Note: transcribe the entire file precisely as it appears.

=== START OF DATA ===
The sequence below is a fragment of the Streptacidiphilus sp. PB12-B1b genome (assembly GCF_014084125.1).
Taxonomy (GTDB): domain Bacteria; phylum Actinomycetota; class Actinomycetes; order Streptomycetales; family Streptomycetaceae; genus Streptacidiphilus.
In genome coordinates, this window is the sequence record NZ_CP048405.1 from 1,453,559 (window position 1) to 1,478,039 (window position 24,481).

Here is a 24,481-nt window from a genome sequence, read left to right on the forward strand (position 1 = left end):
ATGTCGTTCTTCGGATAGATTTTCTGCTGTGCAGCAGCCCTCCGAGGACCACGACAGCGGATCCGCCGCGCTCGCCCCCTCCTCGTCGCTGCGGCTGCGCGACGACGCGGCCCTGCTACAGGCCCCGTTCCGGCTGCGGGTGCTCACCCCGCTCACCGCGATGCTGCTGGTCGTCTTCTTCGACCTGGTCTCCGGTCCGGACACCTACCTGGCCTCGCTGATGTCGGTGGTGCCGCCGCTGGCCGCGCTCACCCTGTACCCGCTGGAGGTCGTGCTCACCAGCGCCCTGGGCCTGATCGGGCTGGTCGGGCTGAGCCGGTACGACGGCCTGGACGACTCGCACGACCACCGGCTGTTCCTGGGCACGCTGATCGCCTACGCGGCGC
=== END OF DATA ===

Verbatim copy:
The sequence below is a fragment of the Streptacidiphilus sp. PB12-B1b genome (assembly GCF_014084125.1).
Taxonomy (GTDB): domain Bacteria; phylum Actinomycetota; class Actinomycetes; order Streptomycetales; family Streptomycetaceae; genus Streptacidiphilus.
In genome coordinates, this window is the sequence record NZ_CP048405.1 from 1,453,559 (window position 1) to 1,478,039 (window position 24,481).

Here is a 24,481-nt window from a genome sequence, read left to right on the forward strand (position 1 = left end):
ATGTCGTTCTTCGGATAGATTTTCTGCTGTGCAGCAGCCCTCCGAGGACCACGACAGCGGATCCGCCGCGCTCGCCCCCTCCTCGTCGCTGCGGCTGCGCGACGACGCGGCCCTGCTACAGGCCCCGTTCCGGCTGCGGGTGCTCACCCCGCTCACCGCGATGCTGCTGGTCGTCTTCTTCGACCTGGTCTCCGGTCCGGACACCTACCTGGCCTCGCTGATGTCGGTGGTGCCGCCGCTGGCCGCGCTCACCCTGTACCCGCTGGAGGTCGTGCTCACCAGCGCCCTGGGCCTGATCGGGCTGGTCGGGCTGAGCCGGTACGACGGCCTGGACGACTCGCACGACCACCGGCTGTTCCTGGGCACGCTGATCGCCTACGCGGCGC